# Contents of /trunk/doc/cookbook/example02.tex

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cookbook review final final 3.1 - artak and tony corrections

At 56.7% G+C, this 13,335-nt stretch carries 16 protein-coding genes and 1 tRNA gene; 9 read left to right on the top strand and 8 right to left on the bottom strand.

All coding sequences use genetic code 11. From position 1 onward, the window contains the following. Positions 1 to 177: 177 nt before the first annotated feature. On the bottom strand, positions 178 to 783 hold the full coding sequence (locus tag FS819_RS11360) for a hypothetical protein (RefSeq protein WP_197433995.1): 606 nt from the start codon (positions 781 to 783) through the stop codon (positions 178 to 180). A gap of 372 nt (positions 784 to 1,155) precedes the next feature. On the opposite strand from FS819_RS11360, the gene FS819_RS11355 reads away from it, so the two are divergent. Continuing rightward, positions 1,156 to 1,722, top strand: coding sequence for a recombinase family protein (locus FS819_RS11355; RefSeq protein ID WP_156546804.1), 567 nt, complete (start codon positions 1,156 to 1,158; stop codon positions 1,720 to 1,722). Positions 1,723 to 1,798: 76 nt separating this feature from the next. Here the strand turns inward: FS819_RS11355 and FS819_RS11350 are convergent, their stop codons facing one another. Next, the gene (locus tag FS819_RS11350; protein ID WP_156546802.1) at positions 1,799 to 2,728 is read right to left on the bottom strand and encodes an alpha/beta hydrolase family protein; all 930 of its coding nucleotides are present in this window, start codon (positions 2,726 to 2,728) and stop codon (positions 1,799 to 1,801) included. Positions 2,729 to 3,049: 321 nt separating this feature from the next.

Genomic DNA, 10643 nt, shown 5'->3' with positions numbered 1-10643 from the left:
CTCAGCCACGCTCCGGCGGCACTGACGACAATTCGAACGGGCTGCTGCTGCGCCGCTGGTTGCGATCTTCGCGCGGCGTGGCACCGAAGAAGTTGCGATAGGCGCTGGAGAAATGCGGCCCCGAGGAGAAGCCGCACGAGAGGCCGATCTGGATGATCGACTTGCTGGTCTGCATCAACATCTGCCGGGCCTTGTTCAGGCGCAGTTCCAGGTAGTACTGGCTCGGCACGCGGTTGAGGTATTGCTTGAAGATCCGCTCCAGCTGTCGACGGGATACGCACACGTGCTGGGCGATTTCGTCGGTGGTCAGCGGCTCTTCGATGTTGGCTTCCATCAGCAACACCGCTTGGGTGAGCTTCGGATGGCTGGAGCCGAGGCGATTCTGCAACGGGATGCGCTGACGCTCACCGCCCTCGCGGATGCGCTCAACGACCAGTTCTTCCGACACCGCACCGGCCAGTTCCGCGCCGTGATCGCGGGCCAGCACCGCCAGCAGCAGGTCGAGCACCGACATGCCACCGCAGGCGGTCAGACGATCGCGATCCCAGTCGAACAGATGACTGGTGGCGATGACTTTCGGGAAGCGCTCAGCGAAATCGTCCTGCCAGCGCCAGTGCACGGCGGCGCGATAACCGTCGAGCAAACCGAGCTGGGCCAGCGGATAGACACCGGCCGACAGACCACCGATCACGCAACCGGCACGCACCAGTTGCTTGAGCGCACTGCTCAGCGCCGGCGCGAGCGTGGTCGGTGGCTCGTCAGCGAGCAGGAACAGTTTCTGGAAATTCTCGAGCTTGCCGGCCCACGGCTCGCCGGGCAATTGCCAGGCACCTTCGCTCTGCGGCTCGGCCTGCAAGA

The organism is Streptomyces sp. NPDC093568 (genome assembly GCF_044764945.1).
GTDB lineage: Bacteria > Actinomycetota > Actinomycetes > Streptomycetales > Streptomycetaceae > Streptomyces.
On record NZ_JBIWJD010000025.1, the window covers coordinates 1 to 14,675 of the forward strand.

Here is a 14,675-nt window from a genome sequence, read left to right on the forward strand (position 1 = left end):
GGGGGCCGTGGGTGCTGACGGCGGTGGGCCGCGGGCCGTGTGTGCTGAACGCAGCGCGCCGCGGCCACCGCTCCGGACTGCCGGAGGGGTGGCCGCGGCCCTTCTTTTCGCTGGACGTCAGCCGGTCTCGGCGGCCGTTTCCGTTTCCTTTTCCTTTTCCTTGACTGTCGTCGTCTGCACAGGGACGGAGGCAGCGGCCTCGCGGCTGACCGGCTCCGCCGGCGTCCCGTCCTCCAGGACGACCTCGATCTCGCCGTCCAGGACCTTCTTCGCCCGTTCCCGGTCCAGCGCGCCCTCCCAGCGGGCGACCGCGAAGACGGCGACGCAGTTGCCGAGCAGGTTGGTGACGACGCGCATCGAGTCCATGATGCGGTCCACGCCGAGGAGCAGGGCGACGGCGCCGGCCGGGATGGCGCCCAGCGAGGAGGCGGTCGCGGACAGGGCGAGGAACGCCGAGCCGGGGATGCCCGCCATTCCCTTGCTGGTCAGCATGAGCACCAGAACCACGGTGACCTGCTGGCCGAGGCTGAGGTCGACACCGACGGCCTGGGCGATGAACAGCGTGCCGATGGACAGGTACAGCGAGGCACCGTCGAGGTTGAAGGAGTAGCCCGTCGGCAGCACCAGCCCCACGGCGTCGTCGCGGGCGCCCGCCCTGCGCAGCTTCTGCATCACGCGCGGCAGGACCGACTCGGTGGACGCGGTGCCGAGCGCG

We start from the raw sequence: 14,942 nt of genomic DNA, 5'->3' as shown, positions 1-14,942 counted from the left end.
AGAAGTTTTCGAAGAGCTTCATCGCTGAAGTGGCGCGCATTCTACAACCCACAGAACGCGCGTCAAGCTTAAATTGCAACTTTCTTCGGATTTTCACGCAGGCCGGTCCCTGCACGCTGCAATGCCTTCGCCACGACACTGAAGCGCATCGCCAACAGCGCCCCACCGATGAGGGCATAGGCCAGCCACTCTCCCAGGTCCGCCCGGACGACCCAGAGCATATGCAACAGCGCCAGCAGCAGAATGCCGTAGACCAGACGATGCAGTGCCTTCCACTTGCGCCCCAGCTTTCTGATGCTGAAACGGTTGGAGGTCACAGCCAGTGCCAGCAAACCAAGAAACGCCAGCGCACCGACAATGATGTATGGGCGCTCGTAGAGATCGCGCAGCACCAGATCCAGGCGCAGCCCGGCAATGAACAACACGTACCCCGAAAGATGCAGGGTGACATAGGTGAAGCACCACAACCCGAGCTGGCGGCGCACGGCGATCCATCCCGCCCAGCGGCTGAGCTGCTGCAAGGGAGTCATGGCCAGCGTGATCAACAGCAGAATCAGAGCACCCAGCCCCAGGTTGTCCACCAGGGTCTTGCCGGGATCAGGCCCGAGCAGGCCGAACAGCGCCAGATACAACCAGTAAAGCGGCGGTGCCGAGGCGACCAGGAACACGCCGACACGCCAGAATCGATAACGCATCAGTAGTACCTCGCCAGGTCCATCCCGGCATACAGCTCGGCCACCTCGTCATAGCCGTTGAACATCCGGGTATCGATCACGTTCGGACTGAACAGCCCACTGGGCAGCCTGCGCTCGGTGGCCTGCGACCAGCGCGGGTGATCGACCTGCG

1 2 %%%%%%%%%%%%%%%%%%%%%%%%%%%%%%%%%%%%%%%%%%%%%%%%%%%%%%%% 3 % 4 % Copyright (c) 2003-2010 by University of Queensland 5 % Earth Systems Science Computational Center (ESSCC) 6 7 % 8 % Primary Business: Queensland, Australia 9 % Licensed under the Open Software License version 3.0 10 11 % 12 %%%%%%%%%%%%%%%%%%%%%%%%%%%%%%%%%%%%%%%%%%%%%%%%%%%%%%%% 13 14 15 \section{Example 2: One Dimensional Heat Diffusion in an Iron Rod} 16 \sslist{example02.py} 17 18 \label{Sec:1DHDv0} 19 \begin{figure}[ht] 20 \centerline{\includegraphics[width=4.in]{figures/onedheatdiff002}} 21 \caption{Example 2: One dimensional model of an Iron bar.} 22 \label{fig:onedhdmodel} 23 \end{figure} 24 25 Our second example is of a cold iron bar at a constant temperature of 26 $T\hackscore{ref}=20^{\circ} C$, see \reffig{fig:onedhdmodel}. The bar is 27 perfectly insulated on all sides with a heating element at one end keeping the 28 the temperature at a constant level $T\hackscore0=100^{\circ} C$. As heat is 29 applied; energy will disperse along the bar via conduction. With time the bar 30 will reach a constant temperature equivalent to that of the heat source. 31 32 This problem is very similar to the example of temperature diffusion in granite 33 blocks presented in the previous section~\ref{Sec:1DHDv00}. Thus, it is possible 34 to modify the script we have already developed for the granite blocks to suit 35 the iron bar problem. 36 The obvious difference between the two problems are the dimensions of the domain 37 and different materials involved. This will change the time scale of the model 38 from years to hours. 39 The new settings are; 40 \begin{python} 41 #Domain related. 42 mx = 1*m #meters - model length 43 my = .1*m #meters - model width 44 ndx = 100 # mesh steps in x direction 45 ndy = 1 # mesh steps in y direction - one dimension means one element 46 #PDE related 47 rho = 7874. *kg/m**3 #kg/m^{3} density of iron 48 cp = 449.*J/(kg*K) # J/Kg.K thermal capacity 49 rhocp = rho*cp 50 kappa = 80.*W/m/K # watts/m.Kthermal conductivity 51 qH = 0 * J/(sec*m**3) # J/(sec.m^{3}) no heat source 52 Tref = 20 * Celsius # base temperature of the rod 53 T0 = 100 * Celsius # temperature at heating element 54 tend= 0.5 * day # - time to end simulation 55 \end{python} 56 We also need to alter the initial value for the temperature. Now we need to set 57 the 58 temperature to $T\hackscore{0}$ at the left end of the rod where we have 59 $x\hackscore{0}=0$ and 60 $T\hackscore{ref}$ elsewhere. Instead of \verb|whereNegative| function we use 61 now the 62 \verb|whereZero| which returns the value one for those sample points where 63 the argument (almost) equals zero and the value zero elsewhere. The initial 64 temperature is set to; 65 \begin{python} 66 # ... set initial temperature .... 67 T= T0*whereZero(x)+Tref*(1-whereZero(x)) 68 \end{python} 69 70 \subsection{Dirichlet Boundary Conditions} 71 In the iron rod model we want to keep the initial temperature $T\hackscore0$ on 72 the left side of the domain constant with time. 73 This implies that when we solve the PDE~\refEq{eqn:hddisc}, the solution must 74 have the value $T\hackscore0$ on the left hand 75 side of the domain. As mentioned already in Section~\ref{SEC BOUNDARY COND} 76 where we discussed 77 boundary conditions, this kind of scenario can be expressed using a 78 \textbf{Dirichlet boundary condition}. Some people also 79 use the term \textbf{constraint} for the PDE. 80 81 To define a Dirichlet boundary condition we need to specify where to apply the 82 condition and determine what value the 83 solution should have at these locations. In \esc we use $q$ and $r$ to define 84 the Dirichlet boundary conditions 85 for a PDE. The solution $u$ of the PDE is set to $r$ for all sample points where 86 $q$ has a positive value. 87 Mathematically this is expressed in the form; 88 \begin{equation} 89 u(x) = r(x) \mbox{ for any } x \mbox{ with } q(x) > 0 90 \end{equation} 91 In the case of the iron rod 92 we can set; 93 \begin{python} 94 q=whereZero(x) 95 r=T0 96 \end{python} 97 to prescribe the value $T\hackscore{0}$ for the temperature at the left end of 98 the rod where $x\hackscore{0}=0$. 99 Here we use the \verb|whereZero| function again which we have already used to 100 set the initial value. 101 Notice that $r$ is set to the constant value $T\hackscore{0}$ for all sample 102 points. In fact, 103 values of $r$ are used only where $q$ is positive. Where $q$ is non-positive, 104 $r$ may have any value as these values are not used by the PDE solver. 105 106 To set the Dirichlet boundary conditions for the PDE to be solved in each time 107 step we need 108 to add some statements; 109 \begin{python} 110 mypde=LinearPDE(rod) 111 A=zeros((2,2))) 112 A[0,0]=kappa 113 q=whereZero(x) 114 mypde.setValue(A=A, D=rhocp/h, q=q, r=T0) 115 \end{python} 116 It is important to remark here that if a Dirichlet boundary condition is 117 prescribed on the same location as any Neuman boundary condition, the Neuman 118 boundary condition will be \textbf{overwritten}. This applies to Neuman 119 boundary conditions that \esc sets by default and those defined by the user. 120 121 \begin{figure} 122 \begin{center} 123 \includegraphics[width=4in]{figures/ttrodpyplot150} 124 \caption{Example 2: Total Energy in the Iron Rod over Time (in seconds).} 125 \label{fig:onedheatout1 002} 126 \end{center} 127 \end{figure} 128 129 \begin{figure} 130 \begin{center} 131 \includegraphics[width=4in]{figures/rodpyplot001} 132 \includegraphics[width=4in]{figures/rodpyplot050} 133 \includegraphics[width=4in]{figures/rodpyplot200} 134 \caption{Example 2: Temperature ($T$) distribution in the iron rod at time steps 135 $1$, $50$ and $200$.} 136 \label{fig:onedheatout 002} 137 \end{center} 138 \end{figure} 139 140 Besides some cosmetic modification this all we need to change. The total energy 141 over time is shown in \reffig{fig:onedheatout1 002}. As heat 142 is transfered into the rod by the heater the total energy is growing over time 143 but reaches a plateau 144 when the temperature is constant is the rod, see \reffig{fig:onedheatout 002}. 145 You will notice that the time scale of this model is several order of magnitudes 146 faster than 147 for the granite rock problem due to the different length scale and material 148 parameters. 149 In practice it can take a few models run before the right time scale has been 150 chosen\footnote{An estimate of the 151 time scale for a diffusion problem is given by the formula $\frac{\rho 152 c\hackscore{p} L\hackscore{0}^2}{4 \kappa}$, see 153 \url{http://en.wikipedia.org/wiki/Fick\%27s_laws_of_diffusion}}. 154 155 156 157 158 159 160 \section{For the Reader} 161 \begin{enumerate} 162 \item Move the boundary line between the two granite blocks to another part of 163 the domain. 164 \item Split the domain into multiple granite blocks with varying temperatures. 165 \item Vary the mesh step size. Do you see a difference in the answers? What 166 does happen with the compute time? 167 \item Insert an internal heat source (Hint: The internal heat source is given 168 by $q\hackscore{H}$.) 169 \item Change the boundary condition for iron rod example such that the 170 temperature 171 at the right end is kept at a constant level $T\hackscore{ref}$, which 172 corresponds to the installation of a cooling element (Hint: Modify $q$ and 173 $r$). 174 \end{enumerate} 175